Ireland is set to for a dramatic shift in drug policy, government ministers said, announcing plans to decriminalise consumption of heroin, cocaine and cannabis and to create clinically controlled "injection rooms" for addicts. The groundbreaking ambition was laid out by Dublin's drug strategy chief, Aodhán Ó Ríordáin, in a keynote speech at the London School of Economics.
"I am firmly of the view that there needs to be a cultural shift in how we regard substance misuse if we are to break this cycle and make a serious attempt to tackle drug and alcohol addiction," said Ó Ríordáin, according to The Irish Times.
The minister said he hoped the designated parliamentary committee would give the green light to proposals for decriminalisation drug use as soon as this week. However, it will take a few years for the new system to be fully implemented, he said.
The Irish Labour minister said the planned reform is to be shaped in a similar fashion to drug laws in currently in force in Portugal, where the use of all drugs was decriminalised in 2001. Drug dealing would remain illegal, while use would be considered a health issue rather than a crime.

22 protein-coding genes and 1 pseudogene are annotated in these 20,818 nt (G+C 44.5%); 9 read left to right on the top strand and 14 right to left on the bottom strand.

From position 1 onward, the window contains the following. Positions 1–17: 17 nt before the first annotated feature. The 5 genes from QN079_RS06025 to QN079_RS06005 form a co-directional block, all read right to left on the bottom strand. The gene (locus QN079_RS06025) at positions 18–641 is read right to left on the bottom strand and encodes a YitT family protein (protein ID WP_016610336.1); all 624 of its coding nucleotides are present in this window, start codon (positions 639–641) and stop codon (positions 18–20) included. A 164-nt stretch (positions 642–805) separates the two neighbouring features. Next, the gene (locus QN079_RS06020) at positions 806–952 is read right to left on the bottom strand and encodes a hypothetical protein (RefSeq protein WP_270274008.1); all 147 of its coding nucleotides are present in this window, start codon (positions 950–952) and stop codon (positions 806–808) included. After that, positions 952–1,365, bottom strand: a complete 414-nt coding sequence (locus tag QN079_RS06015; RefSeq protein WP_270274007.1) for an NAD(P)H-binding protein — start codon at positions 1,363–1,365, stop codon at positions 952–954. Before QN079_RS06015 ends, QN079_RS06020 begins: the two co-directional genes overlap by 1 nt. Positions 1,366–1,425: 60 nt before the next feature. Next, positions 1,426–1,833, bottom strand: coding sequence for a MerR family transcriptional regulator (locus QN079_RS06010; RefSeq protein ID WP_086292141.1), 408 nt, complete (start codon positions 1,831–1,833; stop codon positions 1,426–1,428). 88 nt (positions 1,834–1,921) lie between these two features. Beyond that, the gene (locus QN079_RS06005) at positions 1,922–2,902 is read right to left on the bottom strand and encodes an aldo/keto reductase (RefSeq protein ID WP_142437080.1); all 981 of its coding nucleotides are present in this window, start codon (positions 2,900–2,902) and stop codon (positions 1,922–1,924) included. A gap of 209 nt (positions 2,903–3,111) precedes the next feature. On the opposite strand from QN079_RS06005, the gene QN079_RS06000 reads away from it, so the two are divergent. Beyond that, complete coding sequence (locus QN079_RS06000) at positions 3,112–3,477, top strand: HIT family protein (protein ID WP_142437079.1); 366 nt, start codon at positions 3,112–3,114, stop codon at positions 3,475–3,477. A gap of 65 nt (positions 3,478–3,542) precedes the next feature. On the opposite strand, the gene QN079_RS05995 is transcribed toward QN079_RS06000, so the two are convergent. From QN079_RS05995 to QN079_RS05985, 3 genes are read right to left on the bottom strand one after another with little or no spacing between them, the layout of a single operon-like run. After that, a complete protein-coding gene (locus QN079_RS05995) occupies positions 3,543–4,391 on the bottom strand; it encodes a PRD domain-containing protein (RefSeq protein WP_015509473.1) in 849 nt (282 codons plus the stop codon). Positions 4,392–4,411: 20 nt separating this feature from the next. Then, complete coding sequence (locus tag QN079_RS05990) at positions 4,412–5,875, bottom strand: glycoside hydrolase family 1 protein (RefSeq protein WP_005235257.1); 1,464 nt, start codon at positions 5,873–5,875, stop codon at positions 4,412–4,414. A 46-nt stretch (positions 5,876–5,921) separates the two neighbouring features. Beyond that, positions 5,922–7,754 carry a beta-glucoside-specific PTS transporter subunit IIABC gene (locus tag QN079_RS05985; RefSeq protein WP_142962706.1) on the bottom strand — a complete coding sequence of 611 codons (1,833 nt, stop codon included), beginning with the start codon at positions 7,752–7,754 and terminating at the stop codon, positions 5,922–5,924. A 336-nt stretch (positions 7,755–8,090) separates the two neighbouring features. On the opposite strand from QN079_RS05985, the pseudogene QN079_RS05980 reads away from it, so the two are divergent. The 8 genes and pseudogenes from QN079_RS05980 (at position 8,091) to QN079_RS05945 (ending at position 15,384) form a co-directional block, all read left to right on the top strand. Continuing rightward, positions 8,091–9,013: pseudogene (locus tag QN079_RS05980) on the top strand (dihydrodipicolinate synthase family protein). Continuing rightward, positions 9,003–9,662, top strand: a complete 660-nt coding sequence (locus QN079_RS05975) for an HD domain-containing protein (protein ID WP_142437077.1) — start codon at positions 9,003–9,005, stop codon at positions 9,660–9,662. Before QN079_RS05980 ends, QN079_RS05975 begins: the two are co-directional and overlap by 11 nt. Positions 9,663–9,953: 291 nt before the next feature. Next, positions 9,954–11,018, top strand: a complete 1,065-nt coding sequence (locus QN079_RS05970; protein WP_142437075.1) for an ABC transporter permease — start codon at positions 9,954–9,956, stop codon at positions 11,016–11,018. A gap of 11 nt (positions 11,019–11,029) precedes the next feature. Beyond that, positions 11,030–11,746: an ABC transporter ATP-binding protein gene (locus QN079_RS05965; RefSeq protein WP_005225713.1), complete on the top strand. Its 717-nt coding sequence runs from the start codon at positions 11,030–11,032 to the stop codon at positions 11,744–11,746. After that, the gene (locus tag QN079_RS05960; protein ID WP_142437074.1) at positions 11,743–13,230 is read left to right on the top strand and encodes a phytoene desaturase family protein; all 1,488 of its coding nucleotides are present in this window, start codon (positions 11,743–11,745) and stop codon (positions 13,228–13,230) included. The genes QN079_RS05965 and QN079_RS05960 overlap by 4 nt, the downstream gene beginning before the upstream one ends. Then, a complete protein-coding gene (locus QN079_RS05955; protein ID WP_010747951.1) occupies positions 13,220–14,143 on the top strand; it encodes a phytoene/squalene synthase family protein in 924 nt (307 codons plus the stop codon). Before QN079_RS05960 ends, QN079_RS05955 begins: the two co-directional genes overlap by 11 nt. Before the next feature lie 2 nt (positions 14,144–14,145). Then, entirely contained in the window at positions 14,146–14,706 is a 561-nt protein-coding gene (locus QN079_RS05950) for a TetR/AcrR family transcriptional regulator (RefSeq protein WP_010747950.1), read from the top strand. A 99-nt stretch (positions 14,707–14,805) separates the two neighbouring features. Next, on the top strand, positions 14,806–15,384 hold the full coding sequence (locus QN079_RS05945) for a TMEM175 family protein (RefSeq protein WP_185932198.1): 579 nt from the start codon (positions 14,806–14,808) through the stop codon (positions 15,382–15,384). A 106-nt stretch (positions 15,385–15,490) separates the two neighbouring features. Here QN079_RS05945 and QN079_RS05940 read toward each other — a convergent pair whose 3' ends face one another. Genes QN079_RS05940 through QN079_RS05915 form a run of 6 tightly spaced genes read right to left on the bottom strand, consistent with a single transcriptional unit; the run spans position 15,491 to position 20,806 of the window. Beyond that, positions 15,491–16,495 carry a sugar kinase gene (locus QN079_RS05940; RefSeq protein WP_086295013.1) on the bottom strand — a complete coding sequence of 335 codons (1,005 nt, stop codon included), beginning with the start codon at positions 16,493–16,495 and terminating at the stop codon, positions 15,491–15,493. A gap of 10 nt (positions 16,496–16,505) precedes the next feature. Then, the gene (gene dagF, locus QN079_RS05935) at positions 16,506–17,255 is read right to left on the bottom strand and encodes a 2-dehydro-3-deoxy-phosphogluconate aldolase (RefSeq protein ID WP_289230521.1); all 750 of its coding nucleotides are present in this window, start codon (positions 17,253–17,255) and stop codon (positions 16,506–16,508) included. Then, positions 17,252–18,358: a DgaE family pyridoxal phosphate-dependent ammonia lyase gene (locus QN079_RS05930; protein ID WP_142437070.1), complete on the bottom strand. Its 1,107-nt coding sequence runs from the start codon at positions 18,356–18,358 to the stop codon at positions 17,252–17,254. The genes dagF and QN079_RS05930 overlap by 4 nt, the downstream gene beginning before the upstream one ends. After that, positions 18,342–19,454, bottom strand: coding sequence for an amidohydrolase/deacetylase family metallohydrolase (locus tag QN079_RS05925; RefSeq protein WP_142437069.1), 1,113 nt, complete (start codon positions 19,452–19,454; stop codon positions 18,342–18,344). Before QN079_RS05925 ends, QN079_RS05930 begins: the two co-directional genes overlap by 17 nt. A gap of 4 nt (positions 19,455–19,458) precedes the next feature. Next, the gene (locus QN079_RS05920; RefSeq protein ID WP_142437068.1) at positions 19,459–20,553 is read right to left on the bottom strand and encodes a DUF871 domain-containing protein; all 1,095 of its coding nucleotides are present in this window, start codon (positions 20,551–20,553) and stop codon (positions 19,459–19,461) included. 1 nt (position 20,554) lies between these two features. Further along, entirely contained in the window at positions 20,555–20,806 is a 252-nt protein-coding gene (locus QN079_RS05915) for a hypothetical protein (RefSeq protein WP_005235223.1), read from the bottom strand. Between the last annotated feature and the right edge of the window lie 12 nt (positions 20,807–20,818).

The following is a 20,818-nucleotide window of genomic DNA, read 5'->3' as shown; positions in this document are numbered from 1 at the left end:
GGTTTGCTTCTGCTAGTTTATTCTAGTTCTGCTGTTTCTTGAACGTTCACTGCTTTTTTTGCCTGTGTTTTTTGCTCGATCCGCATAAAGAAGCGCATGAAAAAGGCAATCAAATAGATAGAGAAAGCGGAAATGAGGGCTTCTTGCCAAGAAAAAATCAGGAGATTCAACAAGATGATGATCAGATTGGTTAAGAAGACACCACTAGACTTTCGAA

He added he was confident the government would also agree on legislation to set up medically supervised injection centres, which he denied would be "a 'free for all for those who wish to inject drugs". He explained clinical monitoring and counselling could reduce risk of overdose and other potentially dangerous behaviours.
The move comes as legalisation movements have gained unprecedented momentum across the globe, after years of unfruitful war on drugs. In November, a leaked report signalled the UN Office on Drugs and Crime (UNODC) was about to change its long-standing stance on drugs calling for the decriminalisation of personal use.
Ríordáin's plan is also the second far-reaching progressive reform put forward in what has long been considered one of Europe's more socially conservative nations. In May, Ireland overwhelmingly voted in favour of gay unions in what local church leaders described as "a social revolution" in the country.